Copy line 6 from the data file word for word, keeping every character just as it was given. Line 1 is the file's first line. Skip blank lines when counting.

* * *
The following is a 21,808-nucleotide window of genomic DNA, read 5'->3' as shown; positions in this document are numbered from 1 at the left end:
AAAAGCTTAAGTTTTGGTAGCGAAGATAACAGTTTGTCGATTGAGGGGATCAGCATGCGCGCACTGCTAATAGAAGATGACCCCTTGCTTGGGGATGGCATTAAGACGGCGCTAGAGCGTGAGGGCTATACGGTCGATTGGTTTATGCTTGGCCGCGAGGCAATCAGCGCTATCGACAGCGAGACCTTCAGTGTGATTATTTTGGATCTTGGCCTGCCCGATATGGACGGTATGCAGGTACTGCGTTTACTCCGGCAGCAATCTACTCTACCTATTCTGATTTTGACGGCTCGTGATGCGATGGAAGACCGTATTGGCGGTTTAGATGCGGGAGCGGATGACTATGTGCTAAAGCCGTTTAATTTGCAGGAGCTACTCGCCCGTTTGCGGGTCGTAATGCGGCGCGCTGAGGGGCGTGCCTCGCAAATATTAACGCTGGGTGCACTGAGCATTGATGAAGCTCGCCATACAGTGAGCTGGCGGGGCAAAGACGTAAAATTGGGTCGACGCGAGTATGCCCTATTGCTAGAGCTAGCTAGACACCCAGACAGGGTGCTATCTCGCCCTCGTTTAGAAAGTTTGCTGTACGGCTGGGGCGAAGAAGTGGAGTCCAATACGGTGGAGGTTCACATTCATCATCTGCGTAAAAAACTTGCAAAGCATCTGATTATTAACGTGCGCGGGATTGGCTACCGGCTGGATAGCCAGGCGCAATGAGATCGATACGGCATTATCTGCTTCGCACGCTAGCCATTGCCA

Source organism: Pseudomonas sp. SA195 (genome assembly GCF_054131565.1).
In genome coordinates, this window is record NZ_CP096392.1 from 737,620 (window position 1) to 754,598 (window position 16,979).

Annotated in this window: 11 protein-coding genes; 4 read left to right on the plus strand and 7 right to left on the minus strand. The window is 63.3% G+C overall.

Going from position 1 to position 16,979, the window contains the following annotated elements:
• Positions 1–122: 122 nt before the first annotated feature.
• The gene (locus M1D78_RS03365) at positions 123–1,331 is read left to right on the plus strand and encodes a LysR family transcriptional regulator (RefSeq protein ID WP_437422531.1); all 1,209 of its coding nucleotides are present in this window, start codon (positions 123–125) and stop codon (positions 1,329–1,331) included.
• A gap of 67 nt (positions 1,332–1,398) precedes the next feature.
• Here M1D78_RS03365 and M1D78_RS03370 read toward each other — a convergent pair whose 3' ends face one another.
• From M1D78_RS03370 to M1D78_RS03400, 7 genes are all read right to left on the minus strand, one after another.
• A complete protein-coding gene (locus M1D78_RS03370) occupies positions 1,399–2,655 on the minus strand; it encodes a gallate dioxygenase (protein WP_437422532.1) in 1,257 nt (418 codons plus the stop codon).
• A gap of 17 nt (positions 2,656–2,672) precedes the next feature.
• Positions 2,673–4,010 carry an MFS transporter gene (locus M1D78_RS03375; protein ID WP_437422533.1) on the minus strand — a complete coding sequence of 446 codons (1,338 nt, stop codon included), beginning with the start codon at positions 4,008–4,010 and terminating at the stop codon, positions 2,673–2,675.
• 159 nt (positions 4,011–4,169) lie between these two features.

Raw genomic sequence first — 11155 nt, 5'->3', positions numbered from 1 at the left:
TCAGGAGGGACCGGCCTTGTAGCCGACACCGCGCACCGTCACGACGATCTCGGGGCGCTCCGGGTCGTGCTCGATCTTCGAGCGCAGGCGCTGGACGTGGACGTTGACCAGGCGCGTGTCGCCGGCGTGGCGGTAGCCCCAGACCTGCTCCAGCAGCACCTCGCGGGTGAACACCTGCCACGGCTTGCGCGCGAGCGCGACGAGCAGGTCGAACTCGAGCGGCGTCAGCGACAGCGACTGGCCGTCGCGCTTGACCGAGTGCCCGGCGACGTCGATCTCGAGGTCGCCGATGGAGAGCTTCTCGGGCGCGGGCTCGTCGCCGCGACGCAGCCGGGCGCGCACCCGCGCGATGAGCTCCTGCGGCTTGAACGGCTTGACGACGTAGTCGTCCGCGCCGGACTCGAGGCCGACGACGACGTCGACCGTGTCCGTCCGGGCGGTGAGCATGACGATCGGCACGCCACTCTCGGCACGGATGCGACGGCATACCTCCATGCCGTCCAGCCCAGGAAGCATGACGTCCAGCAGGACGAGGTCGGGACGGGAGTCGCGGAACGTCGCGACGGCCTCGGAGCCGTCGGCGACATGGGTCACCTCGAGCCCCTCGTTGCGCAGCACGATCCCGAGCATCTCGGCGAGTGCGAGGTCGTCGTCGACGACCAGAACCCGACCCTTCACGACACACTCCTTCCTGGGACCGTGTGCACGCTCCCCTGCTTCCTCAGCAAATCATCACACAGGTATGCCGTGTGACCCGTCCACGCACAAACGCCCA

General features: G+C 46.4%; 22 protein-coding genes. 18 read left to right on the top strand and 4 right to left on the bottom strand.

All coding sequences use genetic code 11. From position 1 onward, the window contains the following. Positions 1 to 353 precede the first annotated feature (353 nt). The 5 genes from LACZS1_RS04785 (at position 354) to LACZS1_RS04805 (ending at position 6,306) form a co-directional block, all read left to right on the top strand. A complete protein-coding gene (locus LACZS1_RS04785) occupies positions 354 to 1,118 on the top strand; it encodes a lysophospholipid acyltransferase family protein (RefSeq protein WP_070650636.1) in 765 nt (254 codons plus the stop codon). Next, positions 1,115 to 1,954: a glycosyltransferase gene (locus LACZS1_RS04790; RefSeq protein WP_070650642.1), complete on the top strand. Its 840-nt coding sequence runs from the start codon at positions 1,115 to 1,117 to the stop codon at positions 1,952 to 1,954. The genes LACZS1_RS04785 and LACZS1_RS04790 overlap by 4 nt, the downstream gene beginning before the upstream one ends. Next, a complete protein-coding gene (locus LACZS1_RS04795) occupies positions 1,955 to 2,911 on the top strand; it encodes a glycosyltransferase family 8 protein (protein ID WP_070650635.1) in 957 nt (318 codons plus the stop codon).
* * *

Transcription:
Going from position 1 to position 16,979, the window contains the following annotated elements: